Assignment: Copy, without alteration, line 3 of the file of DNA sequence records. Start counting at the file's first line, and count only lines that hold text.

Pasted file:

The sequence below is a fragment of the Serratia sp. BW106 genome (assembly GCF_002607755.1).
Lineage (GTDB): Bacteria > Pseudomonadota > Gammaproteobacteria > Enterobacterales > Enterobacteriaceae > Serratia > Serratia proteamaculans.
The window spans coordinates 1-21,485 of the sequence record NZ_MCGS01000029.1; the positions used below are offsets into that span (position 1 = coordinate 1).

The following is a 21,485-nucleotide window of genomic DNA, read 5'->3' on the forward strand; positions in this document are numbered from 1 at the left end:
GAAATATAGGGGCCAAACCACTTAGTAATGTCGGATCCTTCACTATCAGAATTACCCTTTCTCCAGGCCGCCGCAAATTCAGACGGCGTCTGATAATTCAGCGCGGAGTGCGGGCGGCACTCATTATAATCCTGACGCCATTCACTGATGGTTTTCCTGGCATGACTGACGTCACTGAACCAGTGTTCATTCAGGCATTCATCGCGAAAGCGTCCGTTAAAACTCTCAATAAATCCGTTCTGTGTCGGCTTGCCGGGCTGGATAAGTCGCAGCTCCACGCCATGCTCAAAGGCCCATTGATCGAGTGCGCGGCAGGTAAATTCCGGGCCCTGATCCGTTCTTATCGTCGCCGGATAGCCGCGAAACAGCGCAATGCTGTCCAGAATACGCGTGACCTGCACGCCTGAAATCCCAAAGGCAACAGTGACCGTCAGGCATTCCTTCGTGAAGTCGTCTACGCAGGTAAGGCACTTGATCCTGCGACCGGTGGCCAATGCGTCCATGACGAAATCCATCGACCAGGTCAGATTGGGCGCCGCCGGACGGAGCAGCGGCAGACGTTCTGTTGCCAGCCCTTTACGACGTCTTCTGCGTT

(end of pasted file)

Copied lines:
The window spans coordinates 1-21,485 of the sequence record NZ_MCGS01000029.1; the positions used below are offsets into that span (position 1 = coordinate 1).